I appreciated that the News Tribune and Duluth Area Chamber of Commerce moderated a political debate between Rep. Pete Stauber and Eighth Congressional District candidate Quinn Nystrom — and that the forum adhered to basic rules of civility. The tone wasn’t perfect, but it beat the heck out of the first presidential debate.
Anyone who would like to practice courtesy in all political conversations, private and public, should investigate Braver Angels (braverangels.org), a national organization that just published a letter anyone can sign. Thousands already have. Since joining Braver Angels, I have become more aware of my own tendency to act in the four ways that derail democracy: with stereotyping, disdain, dismissal, and contempt.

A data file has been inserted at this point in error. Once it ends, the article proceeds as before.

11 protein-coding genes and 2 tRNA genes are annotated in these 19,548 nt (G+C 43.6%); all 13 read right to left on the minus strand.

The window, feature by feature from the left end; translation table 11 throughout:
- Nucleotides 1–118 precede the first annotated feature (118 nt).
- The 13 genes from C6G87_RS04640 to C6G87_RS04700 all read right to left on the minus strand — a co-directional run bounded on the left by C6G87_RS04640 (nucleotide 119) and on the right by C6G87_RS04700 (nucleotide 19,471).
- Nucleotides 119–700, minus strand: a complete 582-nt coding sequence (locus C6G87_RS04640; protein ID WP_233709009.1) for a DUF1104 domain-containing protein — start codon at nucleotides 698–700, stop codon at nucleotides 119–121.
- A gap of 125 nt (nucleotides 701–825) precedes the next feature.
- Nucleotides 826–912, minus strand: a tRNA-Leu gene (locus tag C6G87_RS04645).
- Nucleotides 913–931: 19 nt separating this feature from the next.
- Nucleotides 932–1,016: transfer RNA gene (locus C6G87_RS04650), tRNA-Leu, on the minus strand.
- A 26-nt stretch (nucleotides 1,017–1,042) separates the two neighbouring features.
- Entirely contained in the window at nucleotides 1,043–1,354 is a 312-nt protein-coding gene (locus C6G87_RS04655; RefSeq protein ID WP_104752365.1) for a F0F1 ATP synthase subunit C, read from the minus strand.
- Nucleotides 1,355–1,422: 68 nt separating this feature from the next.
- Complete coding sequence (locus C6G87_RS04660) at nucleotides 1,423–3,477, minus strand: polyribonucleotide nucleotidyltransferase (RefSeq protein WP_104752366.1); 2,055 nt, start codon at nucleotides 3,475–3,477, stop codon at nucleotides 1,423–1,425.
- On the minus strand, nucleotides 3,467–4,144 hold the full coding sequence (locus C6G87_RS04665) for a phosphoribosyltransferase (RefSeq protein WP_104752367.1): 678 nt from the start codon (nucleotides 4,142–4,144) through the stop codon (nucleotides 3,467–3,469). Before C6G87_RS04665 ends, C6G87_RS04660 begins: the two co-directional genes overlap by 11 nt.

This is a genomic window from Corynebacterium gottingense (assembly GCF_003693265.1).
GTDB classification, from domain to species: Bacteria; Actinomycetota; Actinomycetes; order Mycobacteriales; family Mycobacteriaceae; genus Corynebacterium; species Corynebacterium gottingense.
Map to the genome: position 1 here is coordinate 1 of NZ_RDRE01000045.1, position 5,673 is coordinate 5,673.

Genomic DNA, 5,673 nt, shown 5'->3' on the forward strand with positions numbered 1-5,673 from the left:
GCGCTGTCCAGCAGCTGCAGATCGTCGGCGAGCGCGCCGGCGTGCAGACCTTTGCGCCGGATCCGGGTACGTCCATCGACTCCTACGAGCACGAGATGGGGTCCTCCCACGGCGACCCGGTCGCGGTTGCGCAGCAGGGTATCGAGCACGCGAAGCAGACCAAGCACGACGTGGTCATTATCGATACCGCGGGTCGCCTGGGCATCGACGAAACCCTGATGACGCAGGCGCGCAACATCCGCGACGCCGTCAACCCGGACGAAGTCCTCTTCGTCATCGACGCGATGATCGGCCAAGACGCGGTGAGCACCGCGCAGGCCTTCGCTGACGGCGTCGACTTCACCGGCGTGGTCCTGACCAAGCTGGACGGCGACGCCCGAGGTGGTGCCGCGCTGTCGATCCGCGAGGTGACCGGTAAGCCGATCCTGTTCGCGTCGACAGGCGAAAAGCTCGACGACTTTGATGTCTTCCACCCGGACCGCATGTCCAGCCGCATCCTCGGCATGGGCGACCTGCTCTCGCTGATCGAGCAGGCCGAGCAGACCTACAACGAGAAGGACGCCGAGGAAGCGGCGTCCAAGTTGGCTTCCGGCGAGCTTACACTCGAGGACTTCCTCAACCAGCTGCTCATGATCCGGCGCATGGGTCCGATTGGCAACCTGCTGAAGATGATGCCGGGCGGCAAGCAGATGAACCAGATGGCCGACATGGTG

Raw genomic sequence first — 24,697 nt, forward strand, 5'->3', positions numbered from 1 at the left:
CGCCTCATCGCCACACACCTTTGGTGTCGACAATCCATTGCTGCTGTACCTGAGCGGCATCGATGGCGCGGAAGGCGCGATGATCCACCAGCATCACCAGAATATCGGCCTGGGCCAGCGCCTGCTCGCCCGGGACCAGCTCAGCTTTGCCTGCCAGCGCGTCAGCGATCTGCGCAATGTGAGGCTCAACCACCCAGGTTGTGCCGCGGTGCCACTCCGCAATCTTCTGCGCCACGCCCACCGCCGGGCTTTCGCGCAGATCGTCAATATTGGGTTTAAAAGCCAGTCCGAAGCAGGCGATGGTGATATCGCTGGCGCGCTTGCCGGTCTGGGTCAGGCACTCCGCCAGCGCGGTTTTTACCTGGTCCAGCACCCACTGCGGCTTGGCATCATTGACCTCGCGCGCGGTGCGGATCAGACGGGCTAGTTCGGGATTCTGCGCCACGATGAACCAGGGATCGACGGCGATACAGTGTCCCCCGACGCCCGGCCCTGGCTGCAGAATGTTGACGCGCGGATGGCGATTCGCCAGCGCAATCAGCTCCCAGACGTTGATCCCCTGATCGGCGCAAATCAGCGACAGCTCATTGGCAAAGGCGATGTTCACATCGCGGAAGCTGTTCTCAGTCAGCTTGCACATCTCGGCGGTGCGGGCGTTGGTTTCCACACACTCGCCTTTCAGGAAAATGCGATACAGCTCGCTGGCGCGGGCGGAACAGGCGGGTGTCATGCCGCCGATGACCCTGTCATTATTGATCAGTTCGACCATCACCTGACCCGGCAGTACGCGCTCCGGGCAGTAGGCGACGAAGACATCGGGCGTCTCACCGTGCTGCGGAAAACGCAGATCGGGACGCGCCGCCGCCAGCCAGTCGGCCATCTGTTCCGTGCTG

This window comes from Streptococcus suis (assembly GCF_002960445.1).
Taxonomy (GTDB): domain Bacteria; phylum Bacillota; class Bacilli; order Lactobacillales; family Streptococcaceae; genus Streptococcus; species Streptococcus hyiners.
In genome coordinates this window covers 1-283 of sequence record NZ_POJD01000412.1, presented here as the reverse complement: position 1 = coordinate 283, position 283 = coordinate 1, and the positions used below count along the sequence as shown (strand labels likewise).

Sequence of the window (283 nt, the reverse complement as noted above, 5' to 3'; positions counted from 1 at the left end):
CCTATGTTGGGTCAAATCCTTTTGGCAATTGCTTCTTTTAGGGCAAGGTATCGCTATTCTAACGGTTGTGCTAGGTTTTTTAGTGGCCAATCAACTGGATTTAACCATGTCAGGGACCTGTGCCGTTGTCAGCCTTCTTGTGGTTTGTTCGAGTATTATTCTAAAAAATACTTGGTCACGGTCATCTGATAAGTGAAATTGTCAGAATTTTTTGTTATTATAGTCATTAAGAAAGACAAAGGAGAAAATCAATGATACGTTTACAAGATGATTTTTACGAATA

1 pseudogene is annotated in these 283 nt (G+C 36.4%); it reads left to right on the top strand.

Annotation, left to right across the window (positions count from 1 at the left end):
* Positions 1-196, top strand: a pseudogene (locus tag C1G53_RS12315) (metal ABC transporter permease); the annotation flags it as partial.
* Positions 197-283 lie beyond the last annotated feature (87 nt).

Its letter states, “It’s a time for opponents, but not for enemies. We the undersigned will work separately for what each of us believes is right, but we will also work together to protect the land we all love — to lift up American citizenship and the American promise in a time of peril.”
That’s a great focus for our collective energy in days leading to Election Day on Nov. 3. Then, after it’s all said and done, we will have a foundation on which to rebuild.